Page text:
DSO gives useful information about the health of the cash flow in your business. The formula can be applied to different lengths of time for comparing different aspects of your cash flow.
For example if your business is heavily seasonal, you may want to look at the DSO for a year rather than a quarter. The lower the number is, the better.The magic number to shoot for is 45. This can vary by industry, but for the most part, if you are right around 45 days on average, you’re doing well. If the number drops too low, you may be missing out on customers who are either unwilling or unable to meet your time requirements. If the number is much higher, you should probably look into your system for determining creditworthiness.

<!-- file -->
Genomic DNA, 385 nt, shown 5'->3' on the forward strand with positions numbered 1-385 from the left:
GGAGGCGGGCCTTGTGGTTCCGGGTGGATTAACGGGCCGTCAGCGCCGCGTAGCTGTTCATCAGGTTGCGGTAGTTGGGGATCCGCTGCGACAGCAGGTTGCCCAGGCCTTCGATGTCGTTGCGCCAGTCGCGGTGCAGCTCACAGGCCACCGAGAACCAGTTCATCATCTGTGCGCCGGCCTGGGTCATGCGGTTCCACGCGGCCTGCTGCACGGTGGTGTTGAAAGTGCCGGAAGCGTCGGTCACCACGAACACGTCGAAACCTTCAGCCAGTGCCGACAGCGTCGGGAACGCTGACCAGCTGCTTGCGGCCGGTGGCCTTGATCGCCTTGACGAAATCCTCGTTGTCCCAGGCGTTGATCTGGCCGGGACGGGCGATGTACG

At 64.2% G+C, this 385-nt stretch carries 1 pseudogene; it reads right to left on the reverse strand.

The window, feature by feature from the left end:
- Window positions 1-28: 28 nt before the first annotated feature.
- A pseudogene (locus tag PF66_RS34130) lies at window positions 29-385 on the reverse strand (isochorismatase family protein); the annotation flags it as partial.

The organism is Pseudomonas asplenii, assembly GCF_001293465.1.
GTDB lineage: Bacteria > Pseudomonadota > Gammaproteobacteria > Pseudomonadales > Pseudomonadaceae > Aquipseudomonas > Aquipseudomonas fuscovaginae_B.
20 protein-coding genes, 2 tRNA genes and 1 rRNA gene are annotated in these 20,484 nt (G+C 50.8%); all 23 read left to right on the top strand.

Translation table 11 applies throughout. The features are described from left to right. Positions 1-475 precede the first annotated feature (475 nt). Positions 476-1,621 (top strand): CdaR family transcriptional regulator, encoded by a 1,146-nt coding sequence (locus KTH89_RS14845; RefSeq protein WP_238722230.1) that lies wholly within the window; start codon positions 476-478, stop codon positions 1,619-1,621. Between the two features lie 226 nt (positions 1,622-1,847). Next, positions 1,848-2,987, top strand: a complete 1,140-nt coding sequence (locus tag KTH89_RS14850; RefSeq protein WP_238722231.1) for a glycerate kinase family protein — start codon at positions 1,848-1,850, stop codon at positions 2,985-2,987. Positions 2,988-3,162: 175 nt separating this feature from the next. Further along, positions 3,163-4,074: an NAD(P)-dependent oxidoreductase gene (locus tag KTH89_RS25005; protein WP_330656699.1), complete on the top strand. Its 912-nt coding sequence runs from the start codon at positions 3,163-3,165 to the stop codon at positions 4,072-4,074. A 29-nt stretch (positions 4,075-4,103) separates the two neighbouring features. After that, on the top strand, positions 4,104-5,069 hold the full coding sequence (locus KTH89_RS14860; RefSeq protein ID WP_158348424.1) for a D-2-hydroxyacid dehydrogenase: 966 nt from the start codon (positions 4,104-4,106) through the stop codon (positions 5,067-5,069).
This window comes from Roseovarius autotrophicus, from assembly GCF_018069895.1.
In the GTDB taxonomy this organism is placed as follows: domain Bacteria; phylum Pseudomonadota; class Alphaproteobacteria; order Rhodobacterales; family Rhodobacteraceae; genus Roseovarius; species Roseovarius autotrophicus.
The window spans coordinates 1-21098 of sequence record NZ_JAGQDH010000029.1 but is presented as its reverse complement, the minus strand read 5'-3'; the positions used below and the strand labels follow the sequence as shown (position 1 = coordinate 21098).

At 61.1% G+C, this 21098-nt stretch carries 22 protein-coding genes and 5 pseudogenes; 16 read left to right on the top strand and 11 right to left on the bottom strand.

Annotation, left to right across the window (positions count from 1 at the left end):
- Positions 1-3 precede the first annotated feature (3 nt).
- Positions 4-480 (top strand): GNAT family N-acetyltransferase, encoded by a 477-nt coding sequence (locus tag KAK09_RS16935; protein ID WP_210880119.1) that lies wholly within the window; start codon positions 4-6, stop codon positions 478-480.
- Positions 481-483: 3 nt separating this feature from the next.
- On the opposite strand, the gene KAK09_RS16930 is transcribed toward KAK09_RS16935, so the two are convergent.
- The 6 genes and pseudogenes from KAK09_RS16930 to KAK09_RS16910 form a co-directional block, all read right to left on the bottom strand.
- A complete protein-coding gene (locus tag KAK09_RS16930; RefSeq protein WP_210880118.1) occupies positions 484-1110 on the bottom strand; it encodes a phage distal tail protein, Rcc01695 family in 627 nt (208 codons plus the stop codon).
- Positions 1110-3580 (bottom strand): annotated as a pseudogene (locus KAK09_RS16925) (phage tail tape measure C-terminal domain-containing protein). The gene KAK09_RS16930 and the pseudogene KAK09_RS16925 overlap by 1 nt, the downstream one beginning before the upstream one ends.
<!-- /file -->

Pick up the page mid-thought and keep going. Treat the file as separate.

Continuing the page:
Trends over time are often more important than the actual number. An increasing trend can be the result of a change in your department’s credit scoring; which is resulting in people paying much later than is acceptable, or your customers may be becoming dissatisfied with your service, and are putting you at the bottom of their accounts payable list.
It’s all about a balance between giving as many people as possible access to your product, and making sure all those people can pay you. Your Days Sales Outstanding number can give you a good look at your current and past profitability.